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Verbal communication in meetings

Verbal communication is perhaps the most obvious set of skills to consider when we unpack the concept of meeting communication. What we say, how we tailor it to different situations, how our words interplay with the words of others, and the way we react, all have powerful implications on the course of a conversation. Mastering verbal communication almost seems like a basic, childhood set of skills, however in the arena of meetings, verbal communication becomes increasingly nuanced, and the importance of choosing our words carefully can’t be understated. 

To improve verbal communication, it is important to develop in three key areas: 

  • Adaptability 
  • Empathy, and 
  • Thoughtfulness. 

Let’s consider them individually: 

Adaptable Communication

It is no secret that we modify our repertoire of communication depending on who we speak to. After all, we would communicate entirely differently with a stranger, a boss, a partner, and a subordinate. Developing the skills to adapt one’s communication skills in a very nuanced way is a key facet of effective verbal communication. In meetings, this should include the ability to open meetings informally, connecting with participants on a human level, and checking in with how people feel. However, throughout the course of a meeting, this could also involve adapting your choice of words to reflect the severity of a situation, such as a crisis. Being able to adapt your verbal communication throughout the course of a meeting is fundamental to effectively engage participants and keep the meeting on track.


Empathetic communication

Meeting participants are humans first, and leaders do well to remember this. Each person sat around the table or dialled into a call is facing any number of situations that it is impossible to have full awareness of, let alone fully understand. Therefore, as a leader, it is important to approach all participants with empathy. For some, this will come naturally, and for others it needs to be coached. According to recent research, “​​it is possible to increase cognitive, emotional and behavioural empathy through formal training.” Therefore, if this is something that you struggle with as a leader, it is worth exploring structured opportunities to learn this skill.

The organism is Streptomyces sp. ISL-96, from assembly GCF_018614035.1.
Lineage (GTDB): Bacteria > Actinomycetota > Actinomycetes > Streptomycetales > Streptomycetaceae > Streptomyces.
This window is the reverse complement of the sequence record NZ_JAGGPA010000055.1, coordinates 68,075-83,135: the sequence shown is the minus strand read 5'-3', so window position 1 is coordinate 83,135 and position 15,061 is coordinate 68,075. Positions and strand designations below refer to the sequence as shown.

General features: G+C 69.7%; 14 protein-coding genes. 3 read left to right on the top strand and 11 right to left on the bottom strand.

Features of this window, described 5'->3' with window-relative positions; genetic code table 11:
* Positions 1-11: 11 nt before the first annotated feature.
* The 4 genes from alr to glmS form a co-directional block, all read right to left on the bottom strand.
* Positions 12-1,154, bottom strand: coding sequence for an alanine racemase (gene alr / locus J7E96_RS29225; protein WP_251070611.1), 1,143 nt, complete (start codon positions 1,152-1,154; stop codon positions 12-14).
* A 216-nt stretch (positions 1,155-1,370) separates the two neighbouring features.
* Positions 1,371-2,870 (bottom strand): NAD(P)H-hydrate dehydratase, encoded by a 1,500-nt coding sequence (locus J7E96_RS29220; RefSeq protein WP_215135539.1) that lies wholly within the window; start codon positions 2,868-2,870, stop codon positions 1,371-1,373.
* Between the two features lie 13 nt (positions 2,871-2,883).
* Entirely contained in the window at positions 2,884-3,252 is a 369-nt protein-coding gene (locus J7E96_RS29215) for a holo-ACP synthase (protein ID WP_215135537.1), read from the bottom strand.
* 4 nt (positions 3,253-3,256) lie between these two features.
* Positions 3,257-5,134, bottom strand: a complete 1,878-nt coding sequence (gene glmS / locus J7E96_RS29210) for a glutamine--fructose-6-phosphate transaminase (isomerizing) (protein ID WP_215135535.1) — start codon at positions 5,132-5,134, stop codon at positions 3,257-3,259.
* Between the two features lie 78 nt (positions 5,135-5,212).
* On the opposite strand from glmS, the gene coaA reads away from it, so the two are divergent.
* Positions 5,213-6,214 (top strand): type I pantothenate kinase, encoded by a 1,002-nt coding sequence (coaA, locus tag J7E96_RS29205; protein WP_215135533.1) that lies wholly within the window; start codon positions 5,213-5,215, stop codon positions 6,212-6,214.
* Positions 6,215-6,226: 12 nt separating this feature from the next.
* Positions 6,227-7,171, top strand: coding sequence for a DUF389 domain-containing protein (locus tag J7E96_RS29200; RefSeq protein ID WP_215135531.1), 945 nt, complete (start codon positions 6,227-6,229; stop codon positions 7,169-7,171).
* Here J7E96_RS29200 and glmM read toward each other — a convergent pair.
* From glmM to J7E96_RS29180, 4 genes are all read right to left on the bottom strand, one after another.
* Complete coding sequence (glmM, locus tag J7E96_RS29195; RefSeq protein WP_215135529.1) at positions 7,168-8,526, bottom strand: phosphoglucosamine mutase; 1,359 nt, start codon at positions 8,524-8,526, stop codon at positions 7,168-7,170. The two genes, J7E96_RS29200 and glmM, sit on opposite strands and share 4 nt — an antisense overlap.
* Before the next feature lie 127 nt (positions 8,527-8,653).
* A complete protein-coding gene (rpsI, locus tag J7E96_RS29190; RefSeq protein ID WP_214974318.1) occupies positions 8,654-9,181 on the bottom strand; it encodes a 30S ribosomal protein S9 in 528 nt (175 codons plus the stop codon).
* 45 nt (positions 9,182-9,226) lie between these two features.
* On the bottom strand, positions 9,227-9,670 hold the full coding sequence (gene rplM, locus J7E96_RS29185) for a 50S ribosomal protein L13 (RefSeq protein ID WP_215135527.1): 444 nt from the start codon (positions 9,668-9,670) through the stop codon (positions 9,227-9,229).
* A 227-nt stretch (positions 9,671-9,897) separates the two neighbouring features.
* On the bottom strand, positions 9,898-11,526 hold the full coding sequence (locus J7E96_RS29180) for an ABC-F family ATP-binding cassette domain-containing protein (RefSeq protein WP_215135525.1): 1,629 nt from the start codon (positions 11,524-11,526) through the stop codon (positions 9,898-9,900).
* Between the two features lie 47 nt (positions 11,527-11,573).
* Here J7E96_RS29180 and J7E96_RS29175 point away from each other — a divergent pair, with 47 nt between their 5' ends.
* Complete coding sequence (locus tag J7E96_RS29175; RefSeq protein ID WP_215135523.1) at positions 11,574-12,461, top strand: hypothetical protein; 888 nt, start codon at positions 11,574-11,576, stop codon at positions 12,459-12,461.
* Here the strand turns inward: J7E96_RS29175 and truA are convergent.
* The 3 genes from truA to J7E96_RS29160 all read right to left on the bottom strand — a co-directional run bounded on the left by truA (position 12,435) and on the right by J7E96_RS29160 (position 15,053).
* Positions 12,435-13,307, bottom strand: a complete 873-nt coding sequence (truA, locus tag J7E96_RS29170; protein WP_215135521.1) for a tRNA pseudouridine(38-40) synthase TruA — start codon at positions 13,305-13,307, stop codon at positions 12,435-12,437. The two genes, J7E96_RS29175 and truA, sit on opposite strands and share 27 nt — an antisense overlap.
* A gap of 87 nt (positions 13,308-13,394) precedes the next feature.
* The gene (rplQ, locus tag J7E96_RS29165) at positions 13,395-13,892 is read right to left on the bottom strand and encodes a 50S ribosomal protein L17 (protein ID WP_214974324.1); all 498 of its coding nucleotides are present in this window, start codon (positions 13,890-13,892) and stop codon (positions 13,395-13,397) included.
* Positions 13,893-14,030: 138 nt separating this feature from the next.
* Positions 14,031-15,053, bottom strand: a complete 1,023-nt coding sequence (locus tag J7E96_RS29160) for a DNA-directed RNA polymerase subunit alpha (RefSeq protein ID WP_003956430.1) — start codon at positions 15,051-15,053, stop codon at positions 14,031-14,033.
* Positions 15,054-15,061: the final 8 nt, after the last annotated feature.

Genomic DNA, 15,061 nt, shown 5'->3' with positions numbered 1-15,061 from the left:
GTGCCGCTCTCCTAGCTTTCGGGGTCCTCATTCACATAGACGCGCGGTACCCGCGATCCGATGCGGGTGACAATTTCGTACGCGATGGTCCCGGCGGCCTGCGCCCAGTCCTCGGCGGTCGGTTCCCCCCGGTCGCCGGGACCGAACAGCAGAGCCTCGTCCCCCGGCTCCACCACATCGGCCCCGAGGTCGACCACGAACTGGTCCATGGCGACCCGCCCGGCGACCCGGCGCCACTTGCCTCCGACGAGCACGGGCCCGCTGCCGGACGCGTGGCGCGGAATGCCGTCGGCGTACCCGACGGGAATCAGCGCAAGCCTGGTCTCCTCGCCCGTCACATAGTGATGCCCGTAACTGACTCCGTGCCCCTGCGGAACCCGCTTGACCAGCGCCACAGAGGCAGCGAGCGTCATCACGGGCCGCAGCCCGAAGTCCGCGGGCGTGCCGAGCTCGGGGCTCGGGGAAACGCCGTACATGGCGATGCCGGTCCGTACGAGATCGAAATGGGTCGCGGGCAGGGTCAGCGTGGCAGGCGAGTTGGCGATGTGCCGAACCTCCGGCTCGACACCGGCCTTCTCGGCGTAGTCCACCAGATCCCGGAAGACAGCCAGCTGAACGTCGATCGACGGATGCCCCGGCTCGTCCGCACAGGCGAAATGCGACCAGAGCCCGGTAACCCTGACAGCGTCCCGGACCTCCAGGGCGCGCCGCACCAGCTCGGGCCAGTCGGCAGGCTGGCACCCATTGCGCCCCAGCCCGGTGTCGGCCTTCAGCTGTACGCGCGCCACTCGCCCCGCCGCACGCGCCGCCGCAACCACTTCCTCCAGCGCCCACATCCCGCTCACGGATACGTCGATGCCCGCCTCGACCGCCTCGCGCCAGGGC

Thoughtful communication

For many, the impulse to think before we speak is somewhat second-nature. However, in order to engage in effective verbal communication in meetings it is important to be thoughtful and train your emotional intelligence . The steps for doing this are very simple: 

  • Pause
  • Inhale and exhale fully
  • Consider what has been said
  • Formulate your response. 

Being mindful about the way you respond, verbally, to different situations in meetings is highly important as a leader. Responding emotionally without thinking increases the propensity for situations to escalate unnecessarily. 


What we say, how we tailor it to different situations, how our words interplay with the words of others, and the way we react, all have powerful implications for the course of a conversation.

Non-verbal communication in meetings